This is a great place to start. It gives you a really good feel for the grammar, getting you to construct quite complex sentences from the very start, which really gets you motivated with the feeling of rapid progress. The format is unusual in that there are two other students on the CD who are learning alongside you and who will often fumble through an answer to be corrected firmly by Michel. It sounds strange but it really works. As with most language learning CDs, it’s best to actively participate, pausing after each question and speaking the answer aloud, or in your head, before listening to the student’s and Michel’s responses.
After finishing this course you should have developed a really good intuitive feel for the structure of the language, but will still have a very limited vocabulary.
I’m already addicted to reading in my native language of English. As a child I would read computer magazines cover to cover, as a teenager I started reading novels like The Andromeda Strain, and now as a guy who works at a computer all day long, even when working I’m habitually reading blogs, forums, wikipedia articles, news sites, you name it! So when I decided to learn Spanish, it was only natural to make reading the foundation, and reading in Spanish is now my core daily language learning habit. Here are 8 benefits:
Readlang now has a powerful new Words page:
This is a flexible tool to manage your vocabulary, whether you’re a hardcore language geek or simply looking for new ways to speed up your learning. Bear in mind that none of this is necessary to use Readlang, which you can very happily do using only the Library and Learn pages. The Words page is a great addition for those who want to take a more hands-on approach to their vocabulary learning.
Here are some useful tips for making the most of the Words page:
I just read a fascinating article about the development of Hi-LAB, the “High Level Language Aptitude Battery” test designed to help the US military identify individuals with high language learning potential. It was borne out of a frustration with seeing so many language professionals getting ‘stuck’ at basic proficiency and not progressing to become fluent. After some research, CASL (Center for the Advanced Study of Language at the University of Maryland) concluded that the following three traits were linked to language learning success:
By default, Readlang will select flashcards for you to practise which are useful, high frequency words, and are scheduled for review according to Readlang’s spaced repetition algorithm.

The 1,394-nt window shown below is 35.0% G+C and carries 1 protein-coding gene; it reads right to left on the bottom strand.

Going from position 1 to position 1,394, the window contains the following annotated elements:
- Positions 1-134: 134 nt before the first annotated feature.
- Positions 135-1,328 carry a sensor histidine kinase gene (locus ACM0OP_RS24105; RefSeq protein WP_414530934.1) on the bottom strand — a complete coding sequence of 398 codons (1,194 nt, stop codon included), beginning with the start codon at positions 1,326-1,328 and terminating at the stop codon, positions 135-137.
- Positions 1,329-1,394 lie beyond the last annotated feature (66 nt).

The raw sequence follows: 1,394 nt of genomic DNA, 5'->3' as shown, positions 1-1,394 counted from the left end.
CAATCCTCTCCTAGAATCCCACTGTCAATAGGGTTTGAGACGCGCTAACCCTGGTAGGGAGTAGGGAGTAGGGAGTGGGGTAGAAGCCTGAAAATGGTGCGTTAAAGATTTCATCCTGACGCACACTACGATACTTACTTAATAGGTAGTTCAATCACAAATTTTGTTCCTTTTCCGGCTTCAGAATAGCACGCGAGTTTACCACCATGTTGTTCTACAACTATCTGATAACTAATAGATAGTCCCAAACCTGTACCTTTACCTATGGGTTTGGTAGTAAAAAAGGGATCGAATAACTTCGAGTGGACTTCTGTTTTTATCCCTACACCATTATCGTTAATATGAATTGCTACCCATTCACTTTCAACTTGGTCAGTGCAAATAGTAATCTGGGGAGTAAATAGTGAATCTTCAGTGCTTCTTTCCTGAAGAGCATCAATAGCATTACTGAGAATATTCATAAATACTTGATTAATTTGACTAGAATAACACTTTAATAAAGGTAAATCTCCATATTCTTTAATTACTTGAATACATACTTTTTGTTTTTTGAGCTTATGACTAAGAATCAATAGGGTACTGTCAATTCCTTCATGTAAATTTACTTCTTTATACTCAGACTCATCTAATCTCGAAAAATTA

But what if you are focussed on a more specific goal? Perhaps your job or studies require you to learn technical terms, or perhaps like me you’re working your way through Harry Potter and would like to restrict your study to those books. I’ve recently added a new feature for Readlang Supporters that allows you to choose to study words from any text from which you’ve translated 10 or more words or phrases, for example:
It’s been 16 months already. In that time the site has grown from nothing to almost 5000 users, and continues to receive awesome feedback and grow ever more quickly. But it’s not all roses. There’s a long way go to make this sustainable, and I’m very motivated to keep battling on and making it happen!
A failing of most language courses is that their content is so boring. It’s hard to stay motivated reading stories like “John goes to the supermarket”, I want to read about epic adventures, with drama, mystery, and wizards!
That’s why I’m so excited that the Harry Potter e-books are available to buy DRM free, ready to import into Readlang and help learn languages!
If you’re stuck looking for the right word, does it drive you crazy? Do you pound your head on the table trying to remember it? Do you swear you’ve learnt this before? If only your brain would work! Just think dammit! Think!
There are two problems with this:
Flashcards are effective, but let’s be honest, they can get a little boring. That’s why I created an API for Readlang allowing any web developers to create games which you can then play with your personal words and phrases.
Are you a foreign language teacher? Would you like to encourage your students to read more?
You can now create reading assignments on Readlang, and track your students progress to see where they need help.